The U.K. continues its push for free Wi-Fi for the public with the planned addition of 1,000 hotspots across public buildings.

The move, which was announced on Thursday, is the latest step in a 150 million-pound investment announced by the government several years ago, according to ZDNet. The buildings that will receive this service include museums, civic centers, sporting complexes, and transport hubs.

Over a dozen cities will benefit from the additional hotspots, including Aberdeen, Belfast, Brighton and Hove, Birmingham, Cambridge, Cardiff, Derby, Derry, Edinburgh, Leeds and Bradford, London, Manchester, Oxford, Perth, Portsmouth, and Salford.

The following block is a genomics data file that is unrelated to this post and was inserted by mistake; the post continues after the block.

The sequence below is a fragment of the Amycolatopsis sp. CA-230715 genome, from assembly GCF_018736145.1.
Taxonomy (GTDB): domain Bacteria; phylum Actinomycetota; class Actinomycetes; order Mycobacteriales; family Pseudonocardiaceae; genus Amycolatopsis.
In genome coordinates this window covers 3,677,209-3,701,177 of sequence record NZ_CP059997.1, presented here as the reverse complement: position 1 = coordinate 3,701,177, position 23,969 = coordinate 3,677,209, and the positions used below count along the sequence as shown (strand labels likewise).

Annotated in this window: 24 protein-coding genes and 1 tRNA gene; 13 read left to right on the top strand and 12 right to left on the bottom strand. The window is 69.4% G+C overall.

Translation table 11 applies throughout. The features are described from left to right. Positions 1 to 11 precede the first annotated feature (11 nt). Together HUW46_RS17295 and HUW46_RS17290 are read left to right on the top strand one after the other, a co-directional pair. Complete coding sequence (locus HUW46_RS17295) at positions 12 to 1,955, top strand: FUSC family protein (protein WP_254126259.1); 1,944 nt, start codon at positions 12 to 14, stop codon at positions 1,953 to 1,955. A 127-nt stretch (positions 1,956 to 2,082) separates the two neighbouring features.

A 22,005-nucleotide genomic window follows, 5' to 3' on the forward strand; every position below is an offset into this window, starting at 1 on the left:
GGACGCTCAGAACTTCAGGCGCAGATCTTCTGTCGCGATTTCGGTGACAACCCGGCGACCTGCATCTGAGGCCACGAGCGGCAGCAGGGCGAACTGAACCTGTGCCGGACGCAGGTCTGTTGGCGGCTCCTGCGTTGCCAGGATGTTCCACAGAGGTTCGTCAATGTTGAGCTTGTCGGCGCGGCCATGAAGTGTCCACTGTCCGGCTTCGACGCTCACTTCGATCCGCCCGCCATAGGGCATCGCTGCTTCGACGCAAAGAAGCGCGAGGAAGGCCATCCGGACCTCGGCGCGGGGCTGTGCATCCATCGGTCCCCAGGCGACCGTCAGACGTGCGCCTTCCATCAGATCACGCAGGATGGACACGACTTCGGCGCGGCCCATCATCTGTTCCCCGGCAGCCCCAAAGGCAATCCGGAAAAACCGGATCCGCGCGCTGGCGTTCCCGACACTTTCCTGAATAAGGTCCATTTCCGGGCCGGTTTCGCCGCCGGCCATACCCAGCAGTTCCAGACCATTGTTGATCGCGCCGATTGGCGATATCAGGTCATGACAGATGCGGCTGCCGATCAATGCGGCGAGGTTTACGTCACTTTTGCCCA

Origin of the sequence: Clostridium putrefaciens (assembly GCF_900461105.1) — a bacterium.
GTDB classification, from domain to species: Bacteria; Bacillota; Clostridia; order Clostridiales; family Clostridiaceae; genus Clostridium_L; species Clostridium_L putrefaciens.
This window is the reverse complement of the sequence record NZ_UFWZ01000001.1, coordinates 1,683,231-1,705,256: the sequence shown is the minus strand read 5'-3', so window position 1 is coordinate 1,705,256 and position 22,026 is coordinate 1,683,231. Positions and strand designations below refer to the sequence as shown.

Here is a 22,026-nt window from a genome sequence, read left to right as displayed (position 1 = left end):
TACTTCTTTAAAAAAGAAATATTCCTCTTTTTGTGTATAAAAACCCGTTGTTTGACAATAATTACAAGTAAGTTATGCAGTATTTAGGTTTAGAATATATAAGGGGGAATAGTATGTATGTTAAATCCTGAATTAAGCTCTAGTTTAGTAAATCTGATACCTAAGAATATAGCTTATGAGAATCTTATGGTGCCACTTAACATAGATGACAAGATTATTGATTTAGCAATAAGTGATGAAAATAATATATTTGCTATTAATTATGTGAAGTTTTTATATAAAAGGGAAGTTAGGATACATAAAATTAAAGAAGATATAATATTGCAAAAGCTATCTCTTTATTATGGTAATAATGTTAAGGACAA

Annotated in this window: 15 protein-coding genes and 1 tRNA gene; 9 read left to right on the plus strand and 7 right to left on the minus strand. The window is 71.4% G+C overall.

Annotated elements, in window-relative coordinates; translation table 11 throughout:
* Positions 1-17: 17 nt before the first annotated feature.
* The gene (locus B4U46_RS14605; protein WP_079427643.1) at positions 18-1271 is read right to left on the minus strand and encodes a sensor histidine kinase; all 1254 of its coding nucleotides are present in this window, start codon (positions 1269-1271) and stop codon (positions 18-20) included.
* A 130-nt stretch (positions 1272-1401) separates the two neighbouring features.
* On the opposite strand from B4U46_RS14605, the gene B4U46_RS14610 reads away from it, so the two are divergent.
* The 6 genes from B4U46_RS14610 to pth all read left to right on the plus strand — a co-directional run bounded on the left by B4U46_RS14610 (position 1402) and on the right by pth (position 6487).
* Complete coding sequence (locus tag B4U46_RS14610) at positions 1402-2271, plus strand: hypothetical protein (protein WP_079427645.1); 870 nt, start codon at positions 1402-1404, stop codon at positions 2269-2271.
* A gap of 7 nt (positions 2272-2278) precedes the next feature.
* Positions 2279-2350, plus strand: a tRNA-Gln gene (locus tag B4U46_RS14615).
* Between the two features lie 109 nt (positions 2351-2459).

The project, called "SuperConnected Cities", will also see free Wi-Fi brought to libraries and galleries, Engadget reported.

The U.K. government plans to install the new hotspots across public buildings by March 2015.

Other areas that will be getting free Wi-Fi include various youth clubs, parks, community centers, markets, leisure clubs, and adult education centers,according to ZDNet. Some cities in the U.K. already provide the service, such as Manchester, which will now receive 150 new hotspots.

"The digital landscape of the U.K. is undergoing a period of tremendous improvement," Digital Economy Minister Ed Vaizey said in a statement. "This is all part of the government's long-term economic plan. For business, visitors and the U.K. public, accessing Wi-Fi in our cities is absolutely vital."